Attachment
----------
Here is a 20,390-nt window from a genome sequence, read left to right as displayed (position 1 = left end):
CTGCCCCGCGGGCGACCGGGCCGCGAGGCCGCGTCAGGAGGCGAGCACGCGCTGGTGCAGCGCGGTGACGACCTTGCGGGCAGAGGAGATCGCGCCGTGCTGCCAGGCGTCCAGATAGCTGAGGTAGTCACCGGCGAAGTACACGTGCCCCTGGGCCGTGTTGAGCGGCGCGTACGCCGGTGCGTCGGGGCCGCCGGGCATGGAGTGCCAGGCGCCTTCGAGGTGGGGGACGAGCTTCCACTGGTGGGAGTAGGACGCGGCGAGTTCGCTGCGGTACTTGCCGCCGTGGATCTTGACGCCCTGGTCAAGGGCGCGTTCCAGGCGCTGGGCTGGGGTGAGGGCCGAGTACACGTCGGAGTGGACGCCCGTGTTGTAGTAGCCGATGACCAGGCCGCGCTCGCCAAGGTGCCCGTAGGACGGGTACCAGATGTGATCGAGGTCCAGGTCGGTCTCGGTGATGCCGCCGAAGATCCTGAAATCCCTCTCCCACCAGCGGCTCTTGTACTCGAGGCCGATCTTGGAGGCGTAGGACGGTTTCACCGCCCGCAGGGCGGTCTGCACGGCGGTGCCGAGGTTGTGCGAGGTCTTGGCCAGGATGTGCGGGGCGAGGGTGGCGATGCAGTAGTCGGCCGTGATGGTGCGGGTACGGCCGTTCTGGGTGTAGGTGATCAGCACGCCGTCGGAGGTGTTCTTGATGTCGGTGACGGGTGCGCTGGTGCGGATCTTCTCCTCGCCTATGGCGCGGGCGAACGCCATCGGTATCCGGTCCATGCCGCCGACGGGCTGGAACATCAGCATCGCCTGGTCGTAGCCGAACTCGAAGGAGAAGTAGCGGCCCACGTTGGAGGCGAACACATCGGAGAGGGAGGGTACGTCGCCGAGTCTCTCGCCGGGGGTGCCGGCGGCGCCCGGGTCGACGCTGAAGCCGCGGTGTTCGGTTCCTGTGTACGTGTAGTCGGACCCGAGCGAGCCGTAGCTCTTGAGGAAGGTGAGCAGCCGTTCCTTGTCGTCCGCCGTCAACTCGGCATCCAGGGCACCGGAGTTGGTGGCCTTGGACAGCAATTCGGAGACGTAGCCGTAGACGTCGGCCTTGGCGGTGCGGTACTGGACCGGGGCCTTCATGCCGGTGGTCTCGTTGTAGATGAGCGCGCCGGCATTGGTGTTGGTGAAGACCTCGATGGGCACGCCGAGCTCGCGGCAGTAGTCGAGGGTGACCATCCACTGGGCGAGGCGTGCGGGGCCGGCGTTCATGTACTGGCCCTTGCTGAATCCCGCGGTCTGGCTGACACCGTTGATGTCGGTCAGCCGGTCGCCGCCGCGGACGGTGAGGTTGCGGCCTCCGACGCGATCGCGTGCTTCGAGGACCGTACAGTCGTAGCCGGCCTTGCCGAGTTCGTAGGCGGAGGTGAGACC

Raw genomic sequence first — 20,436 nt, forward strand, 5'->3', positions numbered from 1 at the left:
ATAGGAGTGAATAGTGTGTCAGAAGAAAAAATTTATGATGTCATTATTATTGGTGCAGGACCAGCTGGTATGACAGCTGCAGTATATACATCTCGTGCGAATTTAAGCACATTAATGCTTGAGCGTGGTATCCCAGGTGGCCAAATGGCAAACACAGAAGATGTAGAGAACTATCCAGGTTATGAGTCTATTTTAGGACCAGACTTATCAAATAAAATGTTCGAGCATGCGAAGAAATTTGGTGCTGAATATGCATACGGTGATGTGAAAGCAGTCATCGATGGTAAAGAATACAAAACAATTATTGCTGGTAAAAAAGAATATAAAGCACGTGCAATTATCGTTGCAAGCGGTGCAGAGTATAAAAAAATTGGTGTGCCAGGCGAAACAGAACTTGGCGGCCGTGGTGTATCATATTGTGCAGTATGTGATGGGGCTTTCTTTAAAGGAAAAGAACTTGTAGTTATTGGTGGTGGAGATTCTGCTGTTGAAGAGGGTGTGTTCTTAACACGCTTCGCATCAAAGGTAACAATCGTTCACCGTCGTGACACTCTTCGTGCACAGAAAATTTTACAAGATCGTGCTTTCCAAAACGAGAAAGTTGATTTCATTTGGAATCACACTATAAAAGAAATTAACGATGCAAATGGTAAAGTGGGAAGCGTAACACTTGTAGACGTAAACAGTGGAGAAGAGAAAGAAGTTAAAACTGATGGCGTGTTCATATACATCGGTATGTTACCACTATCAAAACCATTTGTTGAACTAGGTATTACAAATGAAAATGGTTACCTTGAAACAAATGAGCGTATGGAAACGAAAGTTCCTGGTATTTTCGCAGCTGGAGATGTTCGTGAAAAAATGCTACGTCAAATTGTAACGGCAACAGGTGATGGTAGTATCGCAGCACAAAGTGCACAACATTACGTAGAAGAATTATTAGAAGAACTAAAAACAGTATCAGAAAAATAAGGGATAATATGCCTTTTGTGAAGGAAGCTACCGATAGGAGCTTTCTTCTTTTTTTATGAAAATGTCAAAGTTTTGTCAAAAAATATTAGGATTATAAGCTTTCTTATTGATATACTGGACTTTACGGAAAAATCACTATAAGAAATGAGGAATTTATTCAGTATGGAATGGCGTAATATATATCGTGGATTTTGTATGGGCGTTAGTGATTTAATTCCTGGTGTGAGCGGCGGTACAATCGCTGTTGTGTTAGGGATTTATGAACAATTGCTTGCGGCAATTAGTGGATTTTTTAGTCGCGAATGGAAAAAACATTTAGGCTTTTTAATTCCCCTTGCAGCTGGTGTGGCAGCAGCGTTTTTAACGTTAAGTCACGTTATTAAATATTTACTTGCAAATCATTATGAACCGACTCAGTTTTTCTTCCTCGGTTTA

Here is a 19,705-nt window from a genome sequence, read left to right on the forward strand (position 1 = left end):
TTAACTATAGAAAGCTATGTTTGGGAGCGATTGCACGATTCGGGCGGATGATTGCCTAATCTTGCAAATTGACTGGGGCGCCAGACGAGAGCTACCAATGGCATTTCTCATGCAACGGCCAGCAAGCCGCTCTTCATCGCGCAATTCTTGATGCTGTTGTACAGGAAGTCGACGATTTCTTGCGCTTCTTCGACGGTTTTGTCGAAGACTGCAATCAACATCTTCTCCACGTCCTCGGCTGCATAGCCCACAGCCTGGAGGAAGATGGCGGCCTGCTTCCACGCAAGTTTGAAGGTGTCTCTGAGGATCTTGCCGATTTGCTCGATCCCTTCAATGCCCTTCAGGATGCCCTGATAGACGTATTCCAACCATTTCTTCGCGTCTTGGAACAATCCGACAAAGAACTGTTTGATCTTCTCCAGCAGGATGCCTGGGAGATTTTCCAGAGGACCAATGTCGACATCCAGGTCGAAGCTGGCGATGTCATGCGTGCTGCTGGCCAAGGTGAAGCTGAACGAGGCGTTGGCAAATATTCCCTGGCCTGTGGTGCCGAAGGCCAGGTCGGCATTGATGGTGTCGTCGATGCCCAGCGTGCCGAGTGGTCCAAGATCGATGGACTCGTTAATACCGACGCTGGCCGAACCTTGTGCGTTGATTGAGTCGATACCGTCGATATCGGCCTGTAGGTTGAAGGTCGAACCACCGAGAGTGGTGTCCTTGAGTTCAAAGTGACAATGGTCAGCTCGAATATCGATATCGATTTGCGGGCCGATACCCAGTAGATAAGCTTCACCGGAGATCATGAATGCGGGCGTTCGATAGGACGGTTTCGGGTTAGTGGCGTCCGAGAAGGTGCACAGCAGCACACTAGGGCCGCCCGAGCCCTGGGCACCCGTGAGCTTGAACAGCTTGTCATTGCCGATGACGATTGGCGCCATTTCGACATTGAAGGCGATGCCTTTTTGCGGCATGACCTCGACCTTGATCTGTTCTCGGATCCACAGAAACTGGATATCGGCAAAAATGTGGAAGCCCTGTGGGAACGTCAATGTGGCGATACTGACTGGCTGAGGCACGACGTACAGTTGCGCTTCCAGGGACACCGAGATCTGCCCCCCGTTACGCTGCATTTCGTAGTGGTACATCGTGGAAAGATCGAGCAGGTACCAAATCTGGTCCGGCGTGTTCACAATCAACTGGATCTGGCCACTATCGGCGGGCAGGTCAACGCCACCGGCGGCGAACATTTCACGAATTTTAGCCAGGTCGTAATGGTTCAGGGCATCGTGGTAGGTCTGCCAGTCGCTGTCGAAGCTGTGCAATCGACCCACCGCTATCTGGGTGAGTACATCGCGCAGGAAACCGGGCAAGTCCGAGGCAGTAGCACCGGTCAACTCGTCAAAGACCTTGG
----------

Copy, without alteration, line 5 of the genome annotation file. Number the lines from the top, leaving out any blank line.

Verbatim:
Here is a 19,705-nt window from a genome sequence, read left to right on the forward strand (position 1 = left end):